Frequently Asked Questions
Yes, for three reasons:
First, the monthly benefit amount paid through employer-sponsored disability insurance is likely to be taxable, reducing the true amount of protection the coverage provides. In contrast, the benefits of this plan could be free of income tax when you pay the premiums with your own, after-tax dollars. Consult your tax advisor.
Second, over time your income has probably increased, and the level of protection you now carry may no longer be enough to help cover the living expenses that would continue should you become disabled. Using this plan to increase your total coverage can help you avoid having to deplete savings and investments intended for other purposes, including retirement.
Third, unlike many employer-provided plans, this coverage is yours to keep without interruption, even if you change jobs or become self-employed. This plan adds an extra layer of protection that you control and it will move with you throughout your career.
Some disability plans limit their definition of “total disability” to the inability to work in any occupation. This means you might not be eligible for benefits if you are sick or injured but still able to work in another profession.
Other plans may include an own occupation definition of disability, meaning that you might not be eligible for benefits if you were able to perform any physician job in the field of medicine, even though you were no longer able to carry out the duties and responsibilities of your medical specialty.
This plan contains a preferred definition of disability, called own specialty, that is so important for physicians. It means you are eligible to receive benefits if you’re unable to perform the duties of your own medical specialty – not just any job or some other job in the medical profession.
You will be considered totally disabled if you are unable to perform the material and substantial duties of your medical specialty due to sickness or injury. House or hospital confinement is not required to be eligible for benefits, but you must be under the care of a physician.
Total disability is presumed, and the waiting period waived, if you experience total and irrecoverable loss of speech, hearing in both ears, sight of both eyes or loss of use of both hands or feet.
No. Membership in the AMA is not required to apply, although Members are eligible for a premium credit, which lowers the cost.
Since 1988, AMA Insurance has been offering high-quality, economical coverage designed to meet the unique needs of physicians nationwide. We can take advantage of the buying power available to large groups to secure competitive rates and physician-focused coverage you won't find anywhere else.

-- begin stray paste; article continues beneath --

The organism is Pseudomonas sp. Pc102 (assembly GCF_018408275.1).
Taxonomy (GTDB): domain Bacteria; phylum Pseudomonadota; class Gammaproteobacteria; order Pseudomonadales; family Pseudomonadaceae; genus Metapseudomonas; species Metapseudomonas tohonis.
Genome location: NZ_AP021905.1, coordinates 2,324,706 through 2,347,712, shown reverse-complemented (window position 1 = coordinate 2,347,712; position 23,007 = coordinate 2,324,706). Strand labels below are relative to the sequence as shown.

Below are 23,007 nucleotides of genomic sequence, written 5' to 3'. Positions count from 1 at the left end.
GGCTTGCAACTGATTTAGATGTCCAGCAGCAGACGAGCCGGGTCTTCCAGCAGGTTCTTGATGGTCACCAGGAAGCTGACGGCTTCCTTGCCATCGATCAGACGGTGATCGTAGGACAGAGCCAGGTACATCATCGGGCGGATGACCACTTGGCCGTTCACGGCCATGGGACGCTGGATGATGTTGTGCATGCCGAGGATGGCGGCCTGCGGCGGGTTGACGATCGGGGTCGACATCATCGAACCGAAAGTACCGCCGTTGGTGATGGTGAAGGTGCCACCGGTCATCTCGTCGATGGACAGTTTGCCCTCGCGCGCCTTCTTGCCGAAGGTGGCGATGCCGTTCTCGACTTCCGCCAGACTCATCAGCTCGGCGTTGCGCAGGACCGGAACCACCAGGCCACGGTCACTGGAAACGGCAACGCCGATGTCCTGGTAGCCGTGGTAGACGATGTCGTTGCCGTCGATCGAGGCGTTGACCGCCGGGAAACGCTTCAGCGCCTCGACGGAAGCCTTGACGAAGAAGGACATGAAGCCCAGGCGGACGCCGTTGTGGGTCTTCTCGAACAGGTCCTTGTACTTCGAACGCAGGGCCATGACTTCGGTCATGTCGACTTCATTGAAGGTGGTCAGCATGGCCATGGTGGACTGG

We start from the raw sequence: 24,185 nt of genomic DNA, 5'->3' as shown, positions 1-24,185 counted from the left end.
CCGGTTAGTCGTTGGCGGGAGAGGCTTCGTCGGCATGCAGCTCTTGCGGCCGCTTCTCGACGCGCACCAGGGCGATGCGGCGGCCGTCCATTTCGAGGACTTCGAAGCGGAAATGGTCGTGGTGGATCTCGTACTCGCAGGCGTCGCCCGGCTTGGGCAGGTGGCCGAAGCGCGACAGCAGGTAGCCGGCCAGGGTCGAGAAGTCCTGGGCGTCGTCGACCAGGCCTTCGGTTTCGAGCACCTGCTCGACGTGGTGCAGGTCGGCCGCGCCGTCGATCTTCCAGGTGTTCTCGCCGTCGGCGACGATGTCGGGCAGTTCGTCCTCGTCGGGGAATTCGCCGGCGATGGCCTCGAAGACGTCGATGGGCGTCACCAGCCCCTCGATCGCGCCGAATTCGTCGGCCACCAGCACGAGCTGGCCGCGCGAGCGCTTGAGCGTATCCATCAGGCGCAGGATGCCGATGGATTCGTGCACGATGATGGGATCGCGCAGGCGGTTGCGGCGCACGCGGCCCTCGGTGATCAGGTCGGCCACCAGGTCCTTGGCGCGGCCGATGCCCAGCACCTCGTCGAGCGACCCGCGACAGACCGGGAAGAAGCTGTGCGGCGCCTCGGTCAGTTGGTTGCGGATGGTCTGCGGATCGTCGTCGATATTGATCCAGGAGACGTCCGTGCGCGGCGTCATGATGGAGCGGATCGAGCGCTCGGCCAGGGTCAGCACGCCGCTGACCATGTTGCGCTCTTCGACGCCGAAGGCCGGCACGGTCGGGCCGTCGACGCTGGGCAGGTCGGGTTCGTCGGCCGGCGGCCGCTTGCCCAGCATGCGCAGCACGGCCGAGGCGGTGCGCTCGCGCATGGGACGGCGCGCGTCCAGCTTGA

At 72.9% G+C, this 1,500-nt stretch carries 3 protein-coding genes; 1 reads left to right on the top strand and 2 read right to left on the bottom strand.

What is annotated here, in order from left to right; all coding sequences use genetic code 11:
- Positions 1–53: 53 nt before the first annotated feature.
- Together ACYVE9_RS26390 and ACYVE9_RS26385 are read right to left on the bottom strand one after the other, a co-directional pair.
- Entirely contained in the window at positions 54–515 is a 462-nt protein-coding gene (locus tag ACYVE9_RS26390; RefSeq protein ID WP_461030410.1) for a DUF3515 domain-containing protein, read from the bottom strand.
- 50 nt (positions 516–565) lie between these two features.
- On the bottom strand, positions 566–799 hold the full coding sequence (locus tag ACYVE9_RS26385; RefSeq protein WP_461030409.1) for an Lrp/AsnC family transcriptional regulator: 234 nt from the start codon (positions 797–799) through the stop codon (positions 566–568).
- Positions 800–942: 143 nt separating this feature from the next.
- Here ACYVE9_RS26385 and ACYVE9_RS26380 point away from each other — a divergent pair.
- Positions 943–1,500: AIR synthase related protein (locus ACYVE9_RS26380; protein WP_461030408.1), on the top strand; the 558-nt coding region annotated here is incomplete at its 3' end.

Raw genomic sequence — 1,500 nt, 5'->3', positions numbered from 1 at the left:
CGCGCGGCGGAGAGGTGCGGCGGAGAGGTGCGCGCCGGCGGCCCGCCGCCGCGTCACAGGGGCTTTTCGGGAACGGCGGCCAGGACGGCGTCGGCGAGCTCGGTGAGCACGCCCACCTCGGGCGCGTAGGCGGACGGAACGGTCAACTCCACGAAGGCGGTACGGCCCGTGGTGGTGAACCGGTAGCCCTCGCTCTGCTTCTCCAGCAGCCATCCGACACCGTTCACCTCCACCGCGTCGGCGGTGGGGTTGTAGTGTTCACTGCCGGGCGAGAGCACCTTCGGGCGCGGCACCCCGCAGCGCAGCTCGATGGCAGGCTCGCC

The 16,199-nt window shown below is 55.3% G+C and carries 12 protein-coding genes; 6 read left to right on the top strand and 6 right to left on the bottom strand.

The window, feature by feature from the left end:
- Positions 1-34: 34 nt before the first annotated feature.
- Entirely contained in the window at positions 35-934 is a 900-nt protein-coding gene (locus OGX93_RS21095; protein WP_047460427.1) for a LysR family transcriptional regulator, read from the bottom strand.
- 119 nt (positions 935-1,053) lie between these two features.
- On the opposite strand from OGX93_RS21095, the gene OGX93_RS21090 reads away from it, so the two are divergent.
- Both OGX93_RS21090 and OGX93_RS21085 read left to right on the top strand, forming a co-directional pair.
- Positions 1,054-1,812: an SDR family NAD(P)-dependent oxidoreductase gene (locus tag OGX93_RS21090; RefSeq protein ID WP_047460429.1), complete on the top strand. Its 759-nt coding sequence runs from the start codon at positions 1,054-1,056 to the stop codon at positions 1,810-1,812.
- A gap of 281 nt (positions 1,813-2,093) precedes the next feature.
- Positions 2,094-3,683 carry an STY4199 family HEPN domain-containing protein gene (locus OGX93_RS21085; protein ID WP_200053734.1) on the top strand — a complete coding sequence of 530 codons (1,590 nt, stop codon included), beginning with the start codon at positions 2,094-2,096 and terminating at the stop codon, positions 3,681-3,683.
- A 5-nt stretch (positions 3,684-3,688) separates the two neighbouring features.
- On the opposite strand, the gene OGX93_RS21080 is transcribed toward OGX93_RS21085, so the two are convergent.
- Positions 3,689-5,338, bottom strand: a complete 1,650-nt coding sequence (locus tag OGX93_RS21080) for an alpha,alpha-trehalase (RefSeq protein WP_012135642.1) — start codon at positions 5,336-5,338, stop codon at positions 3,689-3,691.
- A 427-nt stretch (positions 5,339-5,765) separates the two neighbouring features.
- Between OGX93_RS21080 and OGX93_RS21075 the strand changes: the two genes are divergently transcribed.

In addition, this plan has provided physician-exclusive rate reductions since 2006, helping keep the cost economical, even for significant amounts of coverage. AMA-sponsored disability insurance has been protecting physicians for five decades with solid, dependable coverage at competitive pricing.
Physicians under 55 may apply for up to $15,000 in monthly benefits. Physicians age 55 to 60 may apply for up to $5,000 in monthly benefits. The maximum amount that can be issued depends on your earned income and other disability insurance you have in force, if any. Monthly benefits from this plan, when added to any other disability insurance in force or applied for, cannot exceed 66 2/3% of your monthly pre-tax income or $30,000, whichever is less.
Resident physicians under age 40 can apply for up to $5,000 in monthly benefits regardless of their current salary or other insurance.
The waiting period is defined as the period of time from the start of total disability during which no benefits are payable. The waiting period is only satisfied if you are not working in any occupation.
No. This insurance is designed to help replace your income while you’re unable to work; the money is sent directly to you, and you may use it any way you wish.
That depends on your age at the time the disability begins. If you are disabled before age 62, benefits under this plan are payable up to age 67. If you are disabled between the ages of 62 and 63, benefits are payable for up to 60 months. From age 63 to 69, the benefit period is reduced in six month increments, depending upon your age at the time the disability begins. From age 70 to 75, benefits are payable up to 12 months.
You can never be singled out for a rate increase or have your coverage cancelled due to your health. You are also assured that your rates will never increase as a result of the number of claims you’ve made. Rate increases occur as you move from one age bracket to the next. Additionally, the insurance company can only change premium rates on a class-wide basis. For example, a "class" may be a group of insureds in the same age group.
Once your application is approved and coverage is issued, you'll receive a Certificate of Insurance. Then you'll have 30 days to decide if you're completely satisfied with your coverage. If you decide this coverage isn’t right for you, return your Certificate, without claim, within that 30-day period and you'll be under no further obligation.
No. You don’t need to send any money until you have been approved for coverage. Your first premium notice will be enclosed with your Certificate of Insurance.
Medical underwriting is a process used by insurance companies to determine your health status when you’re applying for insurance, in order to decide whether to offer you coverage, at what price, and with what exclusions or limits.
Note: when applying for insurance, your information may be shared with other insurers through MIB, Inc. (formerly known as Medical Information Bureau). MIB is a not-for-profit membership organization of insurance companies which operates an information exchange on behalf of its members to assess an individual’s risk and eligibility during underwriting.